Other topics covered on the course included very practical aspects of research such as writing for publication, presentation skills, managing research projects and obtaining grant funding. The course was intensive but we had plenty of time as well to integrate and network with other students, creating an e-mail group to stay in touch and share ideas, articles and potentially collaborate in the future. Many of the group were interested in the developments in this field in the UK and the differences here such as the greater emphasis on broader less specifically religious conceptualisations of spirituality compared with the strong emphasis on religion in Dr Koenig’s work which had taken place largely within the US ‘Bible belt’. Therefore, whether Dr Koenig’s research, focussing almost exclusively on religious and often Christian expressions of spirituality, would be generalizable to UK, European and other more secular societies, remains to be seen. However there are indications in some studies that this may not the case, so a great deal of work is required in other parts of the world where people’s expressions of spirituality might be more diverse, less specifically religious and probably influenced by other cultural factors.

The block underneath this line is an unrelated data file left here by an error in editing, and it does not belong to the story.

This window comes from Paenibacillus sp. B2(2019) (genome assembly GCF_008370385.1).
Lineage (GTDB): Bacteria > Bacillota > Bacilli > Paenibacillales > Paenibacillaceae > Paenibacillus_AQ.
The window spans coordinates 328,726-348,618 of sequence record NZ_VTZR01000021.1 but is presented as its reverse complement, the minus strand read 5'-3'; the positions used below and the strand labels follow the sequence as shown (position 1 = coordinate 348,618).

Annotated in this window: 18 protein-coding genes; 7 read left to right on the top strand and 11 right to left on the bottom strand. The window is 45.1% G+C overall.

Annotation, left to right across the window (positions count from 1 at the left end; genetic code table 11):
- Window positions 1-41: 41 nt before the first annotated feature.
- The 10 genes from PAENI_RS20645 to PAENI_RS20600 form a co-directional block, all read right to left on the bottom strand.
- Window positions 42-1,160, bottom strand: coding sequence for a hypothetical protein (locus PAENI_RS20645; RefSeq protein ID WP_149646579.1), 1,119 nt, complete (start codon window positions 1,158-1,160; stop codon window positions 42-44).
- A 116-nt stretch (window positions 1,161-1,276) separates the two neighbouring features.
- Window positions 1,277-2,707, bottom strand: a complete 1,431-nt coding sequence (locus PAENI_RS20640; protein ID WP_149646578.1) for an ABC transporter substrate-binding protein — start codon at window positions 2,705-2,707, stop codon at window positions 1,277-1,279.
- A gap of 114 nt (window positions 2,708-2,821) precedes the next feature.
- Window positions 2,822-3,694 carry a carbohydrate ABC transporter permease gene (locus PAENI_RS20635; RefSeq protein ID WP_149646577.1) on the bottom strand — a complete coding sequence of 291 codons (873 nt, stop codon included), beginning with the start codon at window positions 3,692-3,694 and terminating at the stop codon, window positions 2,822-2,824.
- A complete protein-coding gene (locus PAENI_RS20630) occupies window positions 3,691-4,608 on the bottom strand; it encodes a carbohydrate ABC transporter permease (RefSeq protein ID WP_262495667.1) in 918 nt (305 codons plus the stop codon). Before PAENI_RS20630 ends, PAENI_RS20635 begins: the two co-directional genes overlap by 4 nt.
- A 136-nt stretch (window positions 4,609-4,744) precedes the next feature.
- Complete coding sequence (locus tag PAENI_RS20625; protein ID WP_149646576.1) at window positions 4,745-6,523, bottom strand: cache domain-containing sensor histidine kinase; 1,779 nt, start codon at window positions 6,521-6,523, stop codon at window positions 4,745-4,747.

Apart from all the interesting people and content of the course, one of the things which struck me most about the visit was learning about the US culture. I found everyone very friendly, helpful, gregarious and open. Dr Koenig’s wife for example, as well as providing a very supportive nurturing presence, gave a very open account of what it is like to be a spouse of a researcher and warned of the importance of maintaining balance and considering family and loved ones within the intensive life of being a researcher. I found this level of openness and transparency very refreshing and was also aware of and fascinated by the strong culture of positivity, aspiration, ‘living the dream’ and ‘going for it’ that American culture really endorses, perhaps sometimes to the critique of other cultures.